How do you discover if your graphics card is functioning optimally?

Hi,

I got a new laptop a couple of weeks ago. It was a mid-range multimedia rig: Intel i7 2.2Ghz (2670QM allegedly), 16GB RAM and a GT 635M 2GB graphics card.

I do a fair amount of gaming as well as multimedia work and I figured that would be sufficient to cope with modern titles at moderate detail settings. However from what I've tried so far I've been disappointed. Indie game Legend of Grimrock, which is hardly a graphical extravaganza, ran at a paltry 15fps with all the effects enabled and a reasonable resolution. What really got my goat though was the Flash-based game The Binding of Isaac running into lag issues as soon as anything started moving on the screen. That really didn't seem right.

I upgraded my graphics cards drivers and checked the settings but couldn't find anything amiss and it didn't improve performance. I've also tried playing with the power plugged in which also didn't help.

So I have no idea what to do next - I'm not even sure I've actually got a problem or whether my mid-range graphics card just isn't capable of handling this stuff at all. I reckon overheating could be a culprit. But how do I find out if there *is* an issue? And if there is, how do I find out what's causing the problem?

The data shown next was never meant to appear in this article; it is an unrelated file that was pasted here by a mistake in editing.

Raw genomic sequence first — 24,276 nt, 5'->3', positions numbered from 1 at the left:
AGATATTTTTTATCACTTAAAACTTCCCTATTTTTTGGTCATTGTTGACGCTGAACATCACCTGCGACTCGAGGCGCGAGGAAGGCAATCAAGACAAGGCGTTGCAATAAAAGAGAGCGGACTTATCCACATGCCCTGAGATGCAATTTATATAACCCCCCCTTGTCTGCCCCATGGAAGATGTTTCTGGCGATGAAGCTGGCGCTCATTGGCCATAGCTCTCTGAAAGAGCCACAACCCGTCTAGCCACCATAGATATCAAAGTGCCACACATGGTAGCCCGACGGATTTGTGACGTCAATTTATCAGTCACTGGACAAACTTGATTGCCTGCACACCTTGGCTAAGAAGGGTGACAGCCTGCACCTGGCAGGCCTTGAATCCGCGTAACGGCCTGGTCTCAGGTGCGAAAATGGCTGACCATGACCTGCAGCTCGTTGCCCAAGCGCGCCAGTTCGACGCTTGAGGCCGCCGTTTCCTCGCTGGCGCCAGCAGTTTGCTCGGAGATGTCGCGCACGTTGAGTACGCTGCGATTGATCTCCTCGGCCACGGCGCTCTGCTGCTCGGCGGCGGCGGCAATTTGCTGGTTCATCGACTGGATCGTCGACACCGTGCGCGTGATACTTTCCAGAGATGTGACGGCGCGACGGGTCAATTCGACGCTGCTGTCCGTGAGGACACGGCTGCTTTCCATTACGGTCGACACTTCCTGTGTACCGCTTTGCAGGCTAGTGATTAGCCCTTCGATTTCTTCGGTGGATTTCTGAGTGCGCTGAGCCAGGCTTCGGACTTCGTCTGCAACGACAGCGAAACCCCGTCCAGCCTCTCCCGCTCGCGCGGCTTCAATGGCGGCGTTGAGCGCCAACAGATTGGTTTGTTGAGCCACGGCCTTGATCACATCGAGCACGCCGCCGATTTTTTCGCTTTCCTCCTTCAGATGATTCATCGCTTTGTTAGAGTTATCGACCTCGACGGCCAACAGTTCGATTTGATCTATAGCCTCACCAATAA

Cheers,
Matt
3 answers Last reply
More about discover graphics card functioning optimally
  1. First thing to do would be to check some on line reviews and benchmarks for your hardware and see if you match or near enough match those.

    Such as this : http://www.notebookcheck.net/NVIDIA-GeForce-GT-635M.66964.0.html

    Once you know if you have an issue or not, You will probably need to download and run something like 3dMark to get a comparison as I doubt you will get results for the games you mentioned in a review.

    Mactronix :)
  2. Download GPU-Z, it has a GPU temp monitor included, check your temps there. I am not familiar with those games you mentioned, but you have to keep in mind that laptop GPU's are generally stripped versions of desktop GPU's. They are not going to be as powerful. Here is a link discussing your GPU: http://www.tomshardware.com/forum/79229-35-540m-635m

    Laptops are generally not meant for gaming, at least not for less than 2k.
  3. Thanks. I'll take a look at those suggestions when I get the chance. Silly of me not to think of looking at some hardware review benchmarks and comparing against those.
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